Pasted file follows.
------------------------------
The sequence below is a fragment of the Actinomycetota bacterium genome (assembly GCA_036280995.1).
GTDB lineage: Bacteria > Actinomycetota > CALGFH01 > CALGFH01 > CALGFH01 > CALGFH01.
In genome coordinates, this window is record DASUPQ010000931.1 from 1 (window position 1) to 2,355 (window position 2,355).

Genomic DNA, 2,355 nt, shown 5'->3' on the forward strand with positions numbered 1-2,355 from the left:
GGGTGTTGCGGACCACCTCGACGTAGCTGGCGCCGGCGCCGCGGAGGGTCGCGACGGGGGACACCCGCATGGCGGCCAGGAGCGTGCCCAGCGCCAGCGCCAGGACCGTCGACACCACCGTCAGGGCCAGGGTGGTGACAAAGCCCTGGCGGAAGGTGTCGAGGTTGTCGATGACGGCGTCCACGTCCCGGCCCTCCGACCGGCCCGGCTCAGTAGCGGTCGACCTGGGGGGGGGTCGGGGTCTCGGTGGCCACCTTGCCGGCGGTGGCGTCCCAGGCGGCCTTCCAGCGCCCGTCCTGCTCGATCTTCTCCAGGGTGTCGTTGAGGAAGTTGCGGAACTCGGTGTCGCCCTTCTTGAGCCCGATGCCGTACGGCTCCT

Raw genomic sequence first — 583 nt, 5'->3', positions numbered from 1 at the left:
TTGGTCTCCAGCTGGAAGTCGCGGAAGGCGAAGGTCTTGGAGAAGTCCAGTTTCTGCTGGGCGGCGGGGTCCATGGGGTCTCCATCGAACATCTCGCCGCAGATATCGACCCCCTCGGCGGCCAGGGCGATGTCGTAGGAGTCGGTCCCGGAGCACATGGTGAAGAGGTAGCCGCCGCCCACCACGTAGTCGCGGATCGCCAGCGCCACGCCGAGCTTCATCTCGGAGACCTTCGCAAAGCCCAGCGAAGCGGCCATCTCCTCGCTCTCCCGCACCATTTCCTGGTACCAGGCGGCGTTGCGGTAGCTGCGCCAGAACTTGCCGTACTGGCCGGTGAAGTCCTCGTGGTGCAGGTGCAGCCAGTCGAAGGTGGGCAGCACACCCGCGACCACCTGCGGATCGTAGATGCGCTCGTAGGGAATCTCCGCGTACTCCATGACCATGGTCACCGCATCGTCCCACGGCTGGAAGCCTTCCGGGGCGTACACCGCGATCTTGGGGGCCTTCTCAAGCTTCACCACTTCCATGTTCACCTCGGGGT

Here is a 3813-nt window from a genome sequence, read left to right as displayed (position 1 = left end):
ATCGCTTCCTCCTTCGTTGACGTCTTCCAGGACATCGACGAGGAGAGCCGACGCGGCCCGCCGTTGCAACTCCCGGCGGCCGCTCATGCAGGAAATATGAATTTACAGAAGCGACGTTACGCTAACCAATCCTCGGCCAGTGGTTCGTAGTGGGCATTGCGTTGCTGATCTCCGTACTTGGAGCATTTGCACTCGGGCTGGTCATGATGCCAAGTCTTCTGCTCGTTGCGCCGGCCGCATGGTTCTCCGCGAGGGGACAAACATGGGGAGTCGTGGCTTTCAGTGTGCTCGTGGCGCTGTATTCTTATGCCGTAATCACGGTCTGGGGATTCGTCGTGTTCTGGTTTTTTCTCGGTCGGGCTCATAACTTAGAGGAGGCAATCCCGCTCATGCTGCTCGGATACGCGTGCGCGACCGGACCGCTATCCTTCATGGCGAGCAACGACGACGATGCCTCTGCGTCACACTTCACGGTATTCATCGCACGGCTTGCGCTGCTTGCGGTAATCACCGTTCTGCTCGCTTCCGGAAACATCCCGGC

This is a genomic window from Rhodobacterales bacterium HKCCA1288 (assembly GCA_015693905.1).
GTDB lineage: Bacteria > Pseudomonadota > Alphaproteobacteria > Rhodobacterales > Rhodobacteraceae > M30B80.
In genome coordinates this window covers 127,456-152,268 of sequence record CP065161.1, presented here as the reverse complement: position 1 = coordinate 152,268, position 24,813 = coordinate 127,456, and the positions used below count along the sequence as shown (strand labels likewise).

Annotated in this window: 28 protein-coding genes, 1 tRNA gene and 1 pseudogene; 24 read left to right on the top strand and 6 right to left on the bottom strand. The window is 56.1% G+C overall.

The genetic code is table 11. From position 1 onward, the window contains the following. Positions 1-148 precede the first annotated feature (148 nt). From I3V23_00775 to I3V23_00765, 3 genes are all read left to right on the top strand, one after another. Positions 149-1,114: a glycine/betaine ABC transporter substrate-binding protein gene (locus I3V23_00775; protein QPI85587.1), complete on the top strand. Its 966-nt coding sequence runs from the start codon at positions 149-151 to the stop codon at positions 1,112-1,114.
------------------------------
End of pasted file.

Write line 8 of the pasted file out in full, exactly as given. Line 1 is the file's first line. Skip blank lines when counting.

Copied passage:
Here is a 3813-nt window from a genome sequence, read left to right as displayed (position 1 = left end):